Cervical Cancer Awareness
Illustration: Jaelen Brock
Author: Giddy Staff

Cervical cancer can often be detected early. Every year in the United States, about 13,000 cases of cervical cancer are diagnosed. In addition, about 4,000 women die from the disease each year, according to the Centers for Disease Control and Prevention (CDC).

It's important to note that women of color are affected at higher rates than their white counterparts. Hispanic women are more likely to be diagnosed, while Black women die at higher rates, according to the CDC.

Nearly all cases of cervical cancer could be prevented through universal use of the human papillomavirus (HPV) vaccine. Cases that do develop can be treated effectively through early detection and proper screening.

HPV, the most common sexually transmitted infection (STI), causes most cases of cervical cancer. The vaccine is recommended for boys and girls at ages 11 to 12. It's rare but possible to be diagnosed with cervical cancer without ever having HPV: About 5.5 percent to 11 percent of all cervical cancers are HPV-negative cases.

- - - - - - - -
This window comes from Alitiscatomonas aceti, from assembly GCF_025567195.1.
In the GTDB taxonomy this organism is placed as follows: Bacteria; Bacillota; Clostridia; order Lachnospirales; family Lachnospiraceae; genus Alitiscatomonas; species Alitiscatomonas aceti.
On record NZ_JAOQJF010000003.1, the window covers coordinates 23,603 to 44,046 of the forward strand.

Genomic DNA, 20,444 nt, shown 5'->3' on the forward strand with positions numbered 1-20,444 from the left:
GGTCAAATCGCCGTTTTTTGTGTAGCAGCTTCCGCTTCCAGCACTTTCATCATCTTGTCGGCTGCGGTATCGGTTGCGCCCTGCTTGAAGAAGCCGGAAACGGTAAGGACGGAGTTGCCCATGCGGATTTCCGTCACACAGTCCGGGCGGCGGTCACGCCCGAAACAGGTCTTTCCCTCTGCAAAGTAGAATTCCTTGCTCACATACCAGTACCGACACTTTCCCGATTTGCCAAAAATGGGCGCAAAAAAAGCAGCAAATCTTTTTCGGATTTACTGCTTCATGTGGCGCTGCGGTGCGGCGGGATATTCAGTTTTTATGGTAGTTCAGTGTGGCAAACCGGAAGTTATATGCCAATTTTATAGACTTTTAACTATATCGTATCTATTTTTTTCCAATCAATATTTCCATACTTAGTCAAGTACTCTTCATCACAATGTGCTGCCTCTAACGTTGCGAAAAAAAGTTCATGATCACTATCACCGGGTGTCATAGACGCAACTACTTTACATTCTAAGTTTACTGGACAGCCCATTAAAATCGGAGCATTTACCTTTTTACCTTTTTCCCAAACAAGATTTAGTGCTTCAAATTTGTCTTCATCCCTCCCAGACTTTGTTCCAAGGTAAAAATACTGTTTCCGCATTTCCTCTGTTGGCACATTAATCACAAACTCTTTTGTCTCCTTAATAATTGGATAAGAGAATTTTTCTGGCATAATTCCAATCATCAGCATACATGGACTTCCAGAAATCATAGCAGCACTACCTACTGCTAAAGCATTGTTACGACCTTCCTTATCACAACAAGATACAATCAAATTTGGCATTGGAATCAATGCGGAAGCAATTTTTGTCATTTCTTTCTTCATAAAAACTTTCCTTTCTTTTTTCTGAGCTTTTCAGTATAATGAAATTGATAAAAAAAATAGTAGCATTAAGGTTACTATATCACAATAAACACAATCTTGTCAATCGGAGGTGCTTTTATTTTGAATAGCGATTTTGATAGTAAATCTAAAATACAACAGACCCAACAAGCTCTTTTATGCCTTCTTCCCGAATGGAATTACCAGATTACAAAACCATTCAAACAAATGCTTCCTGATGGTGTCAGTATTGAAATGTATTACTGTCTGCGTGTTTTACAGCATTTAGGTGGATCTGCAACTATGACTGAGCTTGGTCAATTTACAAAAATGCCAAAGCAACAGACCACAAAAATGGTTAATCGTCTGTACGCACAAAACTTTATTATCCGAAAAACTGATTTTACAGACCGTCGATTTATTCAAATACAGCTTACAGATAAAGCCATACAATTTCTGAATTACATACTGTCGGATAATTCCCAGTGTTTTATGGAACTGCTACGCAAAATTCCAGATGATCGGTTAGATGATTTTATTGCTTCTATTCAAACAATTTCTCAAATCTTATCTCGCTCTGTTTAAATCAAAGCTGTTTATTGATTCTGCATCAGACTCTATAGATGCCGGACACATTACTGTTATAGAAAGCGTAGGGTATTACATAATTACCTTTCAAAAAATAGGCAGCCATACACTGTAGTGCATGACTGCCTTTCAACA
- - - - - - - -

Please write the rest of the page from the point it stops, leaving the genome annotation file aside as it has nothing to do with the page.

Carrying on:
During the month of January, our intent is to facilitate a conversation about cervical cancer by publishing crucial information regarding the disease. We will discuss complications, diagnosis, how to support a loved one and treatment options.

As the new year begins, we want to highlight this preventable disease and also shine a light on the many aspects of managing and treating cervical cancer.

A new meta-analysis shows that vaccination may reduce the risk, but more research is needed.
A recent study explains more about this rare type of the disease.
This difficult journey has many do's and don'ts. Listening may be your most important asset.
The LEEP procedure can prevent cervical cancer, but it can also scab your cervix.
Setting the record straight about this disease with medical professionals is critical.